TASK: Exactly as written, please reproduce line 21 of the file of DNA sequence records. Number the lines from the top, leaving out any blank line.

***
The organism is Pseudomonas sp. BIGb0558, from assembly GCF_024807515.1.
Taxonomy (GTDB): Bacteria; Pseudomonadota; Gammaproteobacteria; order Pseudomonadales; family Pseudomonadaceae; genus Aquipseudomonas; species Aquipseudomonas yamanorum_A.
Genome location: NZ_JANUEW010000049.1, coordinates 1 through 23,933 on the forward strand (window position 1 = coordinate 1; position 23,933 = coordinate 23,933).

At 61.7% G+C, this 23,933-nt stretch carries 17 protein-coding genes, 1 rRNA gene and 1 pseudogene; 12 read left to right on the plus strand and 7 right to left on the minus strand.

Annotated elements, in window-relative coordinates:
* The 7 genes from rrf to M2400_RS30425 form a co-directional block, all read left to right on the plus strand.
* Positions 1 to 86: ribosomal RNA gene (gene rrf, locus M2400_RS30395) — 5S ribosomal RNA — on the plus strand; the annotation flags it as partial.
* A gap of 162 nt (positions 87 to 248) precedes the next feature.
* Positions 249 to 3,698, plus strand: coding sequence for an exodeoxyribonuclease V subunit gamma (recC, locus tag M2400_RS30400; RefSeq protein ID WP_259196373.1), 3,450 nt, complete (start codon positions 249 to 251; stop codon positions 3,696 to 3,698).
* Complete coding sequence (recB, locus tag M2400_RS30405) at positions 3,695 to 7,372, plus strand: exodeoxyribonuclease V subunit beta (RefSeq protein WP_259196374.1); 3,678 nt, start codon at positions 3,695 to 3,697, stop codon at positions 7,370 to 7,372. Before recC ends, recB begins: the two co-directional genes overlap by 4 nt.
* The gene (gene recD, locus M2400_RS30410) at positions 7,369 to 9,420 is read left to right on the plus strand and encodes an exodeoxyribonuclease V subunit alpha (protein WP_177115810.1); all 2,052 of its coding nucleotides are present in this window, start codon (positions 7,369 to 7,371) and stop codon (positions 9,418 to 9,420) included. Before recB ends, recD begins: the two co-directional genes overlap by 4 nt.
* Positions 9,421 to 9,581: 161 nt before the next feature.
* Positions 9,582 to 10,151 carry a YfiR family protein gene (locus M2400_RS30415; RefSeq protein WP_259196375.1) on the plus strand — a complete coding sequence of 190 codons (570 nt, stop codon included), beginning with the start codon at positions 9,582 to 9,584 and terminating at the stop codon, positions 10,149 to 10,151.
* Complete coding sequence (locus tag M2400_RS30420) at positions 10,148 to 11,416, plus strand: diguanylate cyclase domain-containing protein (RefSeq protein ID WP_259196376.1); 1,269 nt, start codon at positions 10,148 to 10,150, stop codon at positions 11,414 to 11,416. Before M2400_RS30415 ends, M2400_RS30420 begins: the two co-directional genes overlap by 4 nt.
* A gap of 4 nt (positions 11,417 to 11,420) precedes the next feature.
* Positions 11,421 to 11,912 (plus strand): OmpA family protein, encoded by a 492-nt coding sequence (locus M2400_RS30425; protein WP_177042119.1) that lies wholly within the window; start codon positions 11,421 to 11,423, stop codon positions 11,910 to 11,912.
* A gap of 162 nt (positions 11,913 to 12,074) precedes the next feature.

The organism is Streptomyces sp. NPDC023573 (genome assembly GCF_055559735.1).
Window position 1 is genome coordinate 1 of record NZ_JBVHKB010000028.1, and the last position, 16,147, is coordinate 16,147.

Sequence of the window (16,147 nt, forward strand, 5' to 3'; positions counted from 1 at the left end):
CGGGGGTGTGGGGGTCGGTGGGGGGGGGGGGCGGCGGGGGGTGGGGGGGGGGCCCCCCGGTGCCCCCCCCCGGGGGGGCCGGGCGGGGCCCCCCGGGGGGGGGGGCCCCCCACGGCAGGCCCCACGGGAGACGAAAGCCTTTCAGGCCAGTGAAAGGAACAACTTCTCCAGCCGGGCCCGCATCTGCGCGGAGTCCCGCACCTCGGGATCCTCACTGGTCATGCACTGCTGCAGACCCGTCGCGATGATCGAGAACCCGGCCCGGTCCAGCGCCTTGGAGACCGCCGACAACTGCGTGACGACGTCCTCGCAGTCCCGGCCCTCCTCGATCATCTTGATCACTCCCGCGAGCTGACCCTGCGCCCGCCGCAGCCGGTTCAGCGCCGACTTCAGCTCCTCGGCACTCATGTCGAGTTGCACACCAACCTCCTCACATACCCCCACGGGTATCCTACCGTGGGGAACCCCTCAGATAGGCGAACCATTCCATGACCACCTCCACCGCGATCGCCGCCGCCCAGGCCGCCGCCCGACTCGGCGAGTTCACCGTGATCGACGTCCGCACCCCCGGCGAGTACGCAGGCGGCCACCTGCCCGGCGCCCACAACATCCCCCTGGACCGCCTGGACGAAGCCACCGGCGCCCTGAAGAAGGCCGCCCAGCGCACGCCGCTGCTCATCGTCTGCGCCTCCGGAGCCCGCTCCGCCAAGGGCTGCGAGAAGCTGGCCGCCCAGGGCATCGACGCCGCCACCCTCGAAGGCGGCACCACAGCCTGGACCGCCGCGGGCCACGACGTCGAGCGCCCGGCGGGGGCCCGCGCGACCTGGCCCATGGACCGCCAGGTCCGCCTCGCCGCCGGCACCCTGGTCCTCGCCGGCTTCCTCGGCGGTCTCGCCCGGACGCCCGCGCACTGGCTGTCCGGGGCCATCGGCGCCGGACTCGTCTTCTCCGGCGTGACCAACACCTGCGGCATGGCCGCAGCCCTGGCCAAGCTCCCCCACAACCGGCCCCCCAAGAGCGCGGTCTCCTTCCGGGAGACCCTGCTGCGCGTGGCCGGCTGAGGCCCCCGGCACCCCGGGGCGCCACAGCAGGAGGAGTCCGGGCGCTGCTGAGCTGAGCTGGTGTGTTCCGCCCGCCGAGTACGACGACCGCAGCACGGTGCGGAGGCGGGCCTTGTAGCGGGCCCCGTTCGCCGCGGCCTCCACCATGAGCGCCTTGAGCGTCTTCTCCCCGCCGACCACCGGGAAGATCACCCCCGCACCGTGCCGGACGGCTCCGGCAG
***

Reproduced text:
CGGGGGTGTGGGGGTCGGTGGGGGGGGGGGGCGGCGGGGGGTGGGGGGGGGGCCCCCCGGTGCCCCCCCCCGGGGGGGCCGGGCGGGGCCCCCCGGGGGGGGGGGCCCCCCACGGCAGGCCCCACGGGAGACGAAAGCCTTTCAGGCCAGTGAAAGGAACAACTTCTCCAGCCGGGCCCGCATCTGCGCGGAGTCCCGCACCTCGGGATCCTCACTGGTCATGCACTGCTGCAGACCCGTCGCGATGATCGAGAACCCGGCCCGGTCCAGCGCCTTGGAGACCGCCGACAACTGCGTGACGACGTCCTCGCAGTCCCGGCCCTCCTCGATCATCTTGATCACTCCCGCGAGCTGACCCTGCGCCCGCCGCAGCCGGTTCAGCGCCGACTTCAGCTCCTCGGCACTCATGTCGAGTTGCACACCAACCTCCTCACATACCCCCACGGGTATCCTACCGTGGGGAACCCCTCAGATAGGCGAACCATTCCATGACCACCTCCACCGCGATCGCCGCCGCCCAGGCCGCCGCCCGACTCGGCGAGTTCACCGTGATCGACGTCCGCACCCCCGGCGAGTACGCAGGCGGCCACCTGCCCGGCGCCCACAACATCCCCCTGGACCGCCTGGACGAAGCCACCGGCGCCCTGAAGAAGGCCGCCCAGCGCACGCCGCTGCTCATCGTCTGCGCCTCCGGAGCCCGCTCCGCCAAGGGCTGCGAGAAGCTGGCCGCCCAGGGCATCGACGCCGCCACCCTCGAAGGCGGCACCACAGCCTGGACCGCCGCGGGCCACGACGTCGAGCGCCCGGCGGGGGCCCGCGCGACCTGGCCCATGGACCGCCAGGTCCGCCTCGCCGCCGGCACCCTGGTCCTCGCCGGCTTCCTCGGCGGTCTCGCCCGGACGCCCGCGCACTGGCTGTCCGGGGCCATCGGCGCCGGACTCGTCTTCTCCGGCGTGACCAACACCTGCGGCATGGCCGCAGCCCTGGCCAAGCTCCCCCACAACCGGCCCCCCAAGAGCGCGGTCTCCTTCCGGGAGACCCTGCTGCGCGTGGCCGGCTGAGGCCCCCGGCACCCCGGGGCGCCACAGCAGGAGGAGTCCGGGCGCTGCTGAGCTGAGCTGGTGTGTTCCGCCCGCCGAGTACGACGACCGCAGCACGGTGCGGAGGCGGGCCTTGTAGCGGGCCCCGTTCGCCGCGGCCTCCACCATGAGCGCCTTGAGCGTCTTCTCCCCGCCGACCACCGGGAAGATCACCCCCGCACCGTGCCGGACGGCTCCGGCAG